I was reminded by roguecatholicism that today is the Idea of October and therefore the day for a different sort of Oktoberfest, the ancient Roman rite of the “October Horse”.
Rite of the ‘October Horse’ — one of the many rituals which makes the study of Roman religion so fascinating. On this day a race between two-horse chariots would be held in the Campus Martius, and the right hand horse of the victorious pair would be sacrificed by the flamen of Mars on an altar (in the Campus Martius, of course). After the sacrifice, people who lived in the Via Sacra neighbourhood would fight the people who lived in the Suburra for the right to the head. If the ‘via sacranites’ won, they’d display it on the Regia; if the Suburranites won, it would be displayed at the Turris Mamilia. Meanwhile, the cauda (tail – genitals) would be rushed to the Regia so the blood would drip on the sacred hearth; the Vestal Virgins also probably kept some of the blood for use at the Parilia on April 21.
By the by, Colleen McCullough (yes, we all know what else she wrote) penned a series of books set in ancient Rome beginning with the rise of Gaius Marius in The First Man in Rome and going all the way through the time of Caesar into the whole Anthony and Cleopatra train wreck. One of the books is The October Horse which concerns the assassination of Julius Caesar and the rise of Octavian. The books are well-researched for historical novels. She explains where she takes any liberties and why. They do, however, stick well to the history of the devolution of the Republic and give great explanations of the events, Roman law, religion, culture, the fierce politics and dynamics of families and tradition, the role of the military. The first volume, on Gaius Marius, shows she is just getting her feet wet. She hits her stride in The Grass Crown, about Sulla. Yes, there are objectionable passages, blahhhaity blah blaaaaah. Skip them and don’t get worked up. They are historical novels, but they have a great deal of just straight history in them.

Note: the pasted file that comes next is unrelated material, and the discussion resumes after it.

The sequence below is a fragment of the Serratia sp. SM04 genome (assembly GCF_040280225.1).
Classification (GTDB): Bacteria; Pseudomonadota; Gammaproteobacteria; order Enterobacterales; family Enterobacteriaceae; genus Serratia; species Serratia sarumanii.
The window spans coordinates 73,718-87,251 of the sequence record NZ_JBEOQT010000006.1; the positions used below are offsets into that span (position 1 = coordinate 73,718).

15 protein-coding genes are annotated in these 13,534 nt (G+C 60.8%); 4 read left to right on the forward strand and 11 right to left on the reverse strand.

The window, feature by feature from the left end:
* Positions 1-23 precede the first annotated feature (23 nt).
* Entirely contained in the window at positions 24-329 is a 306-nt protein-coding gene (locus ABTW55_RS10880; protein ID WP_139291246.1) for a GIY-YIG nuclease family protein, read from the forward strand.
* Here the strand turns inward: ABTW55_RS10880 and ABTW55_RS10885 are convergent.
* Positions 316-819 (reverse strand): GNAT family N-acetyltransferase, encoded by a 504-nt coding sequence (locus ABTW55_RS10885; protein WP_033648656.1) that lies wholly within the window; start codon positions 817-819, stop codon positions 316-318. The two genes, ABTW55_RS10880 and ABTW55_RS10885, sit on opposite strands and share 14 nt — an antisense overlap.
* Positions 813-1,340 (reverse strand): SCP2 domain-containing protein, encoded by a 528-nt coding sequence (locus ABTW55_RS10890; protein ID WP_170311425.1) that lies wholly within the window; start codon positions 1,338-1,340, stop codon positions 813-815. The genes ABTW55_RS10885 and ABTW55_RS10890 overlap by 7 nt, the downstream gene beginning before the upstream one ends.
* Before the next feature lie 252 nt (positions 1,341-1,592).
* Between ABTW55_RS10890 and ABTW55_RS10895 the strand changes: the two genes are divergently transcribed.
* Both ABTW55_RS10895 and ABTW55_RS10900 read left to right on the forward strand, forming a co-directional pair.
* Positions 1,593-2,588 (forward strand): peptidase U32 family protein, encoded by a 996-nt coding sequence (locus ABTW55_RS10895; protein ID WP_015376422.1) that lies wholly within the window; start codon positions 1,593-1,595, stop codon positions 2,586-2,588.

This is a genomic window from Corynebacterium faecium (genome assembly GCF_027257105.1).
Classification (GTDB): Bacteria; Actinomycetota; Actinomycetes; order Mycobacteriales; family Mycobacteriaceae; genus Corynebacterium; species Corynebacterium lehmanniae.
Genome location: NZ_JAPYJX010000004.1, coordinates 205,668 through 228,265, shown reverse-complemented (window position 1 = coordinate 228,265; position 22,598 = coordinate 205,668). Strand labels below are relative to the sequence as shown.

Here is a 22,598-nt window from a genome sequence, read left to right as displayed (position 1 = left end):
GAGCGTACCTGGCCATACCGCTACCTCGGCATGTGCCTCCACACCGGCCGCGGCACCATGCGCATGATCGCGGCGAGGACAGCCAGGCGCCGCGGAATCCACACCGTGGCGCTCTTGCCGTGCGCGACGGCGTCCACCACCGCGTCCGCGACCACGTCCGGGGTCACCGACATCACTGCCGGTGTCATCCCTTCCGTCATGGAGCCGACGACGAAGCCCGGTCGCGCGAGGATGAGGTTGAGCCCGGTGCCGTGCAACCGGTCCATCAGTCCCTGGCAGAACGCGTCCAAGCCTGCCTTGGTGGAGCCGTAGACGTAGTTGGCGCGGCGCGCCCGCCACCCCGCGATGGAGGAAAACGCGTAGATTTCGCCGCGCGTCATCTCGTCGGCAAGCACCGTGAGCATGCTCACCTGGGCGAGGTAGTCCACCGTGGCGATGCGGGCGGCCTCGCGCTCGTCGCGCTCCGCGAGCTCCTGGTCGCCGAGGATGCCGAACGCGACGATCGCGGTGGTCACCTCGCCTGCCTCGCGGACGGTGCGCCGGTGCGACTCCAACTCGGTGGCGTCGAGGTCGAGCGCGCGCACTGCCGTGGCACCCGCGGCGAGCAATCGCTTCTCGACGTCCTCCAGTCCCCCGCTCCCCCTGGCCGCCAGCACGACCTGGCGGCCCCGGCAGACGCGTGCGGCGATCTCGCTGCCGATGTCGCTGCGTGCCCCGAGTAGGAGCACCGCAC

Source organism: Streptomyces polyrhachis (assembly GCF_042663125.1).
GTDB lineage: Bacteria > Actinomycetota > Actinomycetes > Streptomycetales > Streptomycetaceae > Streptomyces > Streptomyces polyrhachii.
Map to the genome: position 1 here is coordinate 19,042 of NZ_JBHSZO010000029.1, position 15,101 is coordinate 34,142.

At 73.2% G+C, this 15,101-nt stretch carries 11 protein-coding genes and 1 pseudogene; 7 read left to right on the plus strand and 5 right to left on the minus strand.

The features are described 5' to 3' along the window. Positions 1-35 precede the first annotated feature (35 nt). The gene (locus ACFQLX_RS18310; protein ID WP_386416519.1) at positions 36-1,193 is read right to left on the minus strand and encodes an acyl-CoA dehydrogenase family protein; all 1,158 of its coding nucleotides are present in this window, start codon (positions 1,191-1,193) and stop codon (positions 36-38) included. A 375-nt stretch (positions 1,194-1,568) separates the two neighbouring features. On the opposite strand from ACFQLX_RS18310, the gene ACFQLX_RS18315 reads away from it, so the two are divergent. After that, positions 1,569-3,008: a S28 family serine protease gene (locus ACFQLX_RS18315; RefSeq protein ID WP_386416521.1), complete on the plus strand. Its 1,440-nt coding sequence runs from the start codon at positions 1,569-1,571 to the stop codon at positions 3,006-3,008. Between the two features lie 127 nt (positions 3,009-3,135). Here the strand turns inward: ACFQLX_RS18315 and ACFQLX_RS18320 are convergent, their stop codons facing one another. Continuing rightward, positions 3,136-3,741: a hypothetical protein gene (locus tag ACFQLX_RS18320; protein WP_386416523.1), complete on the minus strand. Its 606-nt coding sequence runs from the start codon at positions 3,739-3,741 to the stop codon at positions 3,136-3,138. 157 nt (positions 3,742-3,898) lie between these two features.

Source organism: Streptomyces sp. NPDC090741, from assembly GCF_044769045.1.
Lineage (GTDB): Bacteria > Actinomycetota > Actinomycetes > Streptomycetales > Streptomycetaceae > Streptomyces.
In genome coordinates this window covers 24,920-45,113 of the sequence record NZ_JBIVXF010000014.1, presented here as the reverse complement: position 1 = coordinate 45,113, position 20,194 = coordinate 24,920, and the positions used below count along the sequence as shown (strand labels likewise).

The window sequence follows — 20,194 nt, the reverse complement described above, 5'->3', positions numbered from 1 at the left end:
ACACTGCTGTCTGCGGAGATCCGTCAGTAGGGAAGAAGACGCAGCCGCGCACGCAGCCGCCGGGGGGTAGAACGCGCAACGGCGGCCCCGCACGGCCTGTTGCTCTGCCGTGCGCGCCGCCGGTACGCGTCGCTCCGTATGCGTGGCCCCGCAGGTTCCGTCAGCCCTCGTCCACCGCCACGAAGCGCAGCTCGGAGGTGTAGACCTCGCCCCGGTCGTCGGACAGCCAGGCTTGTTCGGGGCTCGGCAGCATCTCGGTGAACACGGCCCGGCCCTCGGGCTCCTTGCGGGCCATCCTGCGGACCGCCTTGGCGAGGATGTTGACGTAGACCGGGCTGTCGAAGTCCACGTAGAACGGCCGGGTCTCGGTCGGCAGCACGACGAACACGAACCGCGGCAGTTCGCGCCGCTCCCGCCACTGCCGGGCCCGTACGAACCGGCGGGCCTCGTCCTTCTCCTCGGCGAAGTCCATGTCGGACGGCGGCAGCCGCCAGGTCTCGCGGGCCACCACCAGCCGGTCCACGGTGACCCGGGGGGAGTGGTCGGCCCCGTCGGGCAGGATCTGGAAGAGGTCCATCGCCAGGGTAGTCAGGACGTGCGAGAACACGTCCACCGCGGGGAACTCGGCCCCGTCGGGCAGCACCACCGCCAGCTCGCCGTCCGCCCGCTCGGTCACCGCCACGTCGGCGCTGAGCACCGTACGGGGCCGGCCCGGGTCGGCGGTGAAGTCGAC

Speaking of horses, yesterday at the Metropolitan Museum in Manhattan, I saw the new exhibit about the time of Kublai Khan. It is worth your time.
There was a moving scroll with from the early 14th century of a stallion, head down, emaciated, walking slowly. The horse’s mane and tail are being swept forward by the wind, blowing from behind (the past). The image by Gong Kai is probably autobiographical, a lament about being a left-over from a past era, after a change of dynasty. The artist explains in the inscription that horses are shown with their slender ribs. Normal horses have but 10. But “Noble Horses”, a “thousand-league” horse has as many as 15. To display all these ribs in clarity the horse must be emaciated.
“I have made this image in order to show that the extraordinary deterioration of this thousand-league horse is not something to be avoided.”
Perhaps this is a good point of reflection for many of us who see so many problems in the Church today as result of a “change of dynasty” as it were, a time of discontinuity and rupture.
If you are in the area of Manhattan, go to see this exhibit before it leaves!
Also look for the Nestorian Cross and the 14th c. hanging scroll depiction of Christ as a Manichean prophet with a Cross emerging from a lotus.